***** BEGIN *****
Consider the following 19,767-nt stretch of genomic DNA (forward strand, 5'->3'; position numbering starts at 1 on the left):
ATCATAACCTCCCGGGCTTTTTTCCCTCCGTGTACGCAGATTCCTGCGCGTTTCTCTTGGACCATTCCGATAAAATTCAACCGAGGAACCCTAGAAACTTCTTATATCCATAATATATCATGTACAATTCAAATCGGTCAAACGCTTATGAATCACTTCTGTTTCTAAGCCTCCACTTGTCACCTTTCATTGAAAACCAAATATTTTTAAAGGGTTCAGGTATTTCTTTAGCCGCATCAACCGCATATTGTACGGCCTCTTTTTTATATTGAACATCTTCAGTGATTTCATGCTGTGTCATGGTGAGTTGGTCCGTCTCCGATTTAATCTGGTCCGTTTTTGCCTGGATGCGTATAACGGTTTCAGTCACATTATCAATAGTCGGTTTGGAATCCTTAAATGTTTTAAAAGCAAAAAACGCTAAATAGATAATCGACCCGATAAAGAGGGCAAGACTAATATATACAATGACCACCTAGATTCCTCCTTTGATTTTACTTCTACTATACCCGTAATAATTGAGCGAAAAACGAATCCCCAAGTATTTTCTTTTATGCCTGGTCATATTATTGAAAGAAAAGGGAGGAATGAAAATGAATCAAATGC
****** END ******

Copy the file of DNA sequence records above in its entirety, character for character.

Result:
Consider the following 19,767-nt stretch of genomic DNA (forward strand, 5'->3'; position numbering starts at 1 on the left):
ATCATAACCTCCCGGGCTTTTTTCCCTCCGTGTACGCAGATTCCTGCGCGTTTCTCTTGGACCATTCCGATAAAATTCAACCGAGGAACCCTAGAAACTTCTTATATCCATAATATATCATGTACAATTCAAATCGGTCAAACGCTTATGAATCACTTCTGTTTCTAAGCCTCCACTTGTCACCTTTCATTGAAAACCAAATATTTTTAAAGGGTTCAGGTATTTCTTTAGCCGCATCAACCGCATATTGTACGGCCTCTTTTTTATATTGAACATCTTCAGTGATTTCATGCTGTGTCATGGTGAGTTGGTCCGTCTCCGATTTAATCTGGTCCGTTTTTGCCTGGATGCGTATAACGGTTTCAGTCACATTATCAATAGTCGGTTTGGAATCCTTAAATGTTTTAAAAGCAAAAAACGCTAAATAGATAATCGACCCGATAAAGAGGGCAAGACTAATATATACAATGACCACCTAGATTCCTCCTTTGATTTTACTTCTACTATACCCGTAATAATTGAGCGAAAAACGAATCCCCAAGTATTTTCTTTTATGCCTGGTCATATTATTGAAAGAAAAGGGAGGAATGAAAATGAATCAAATGC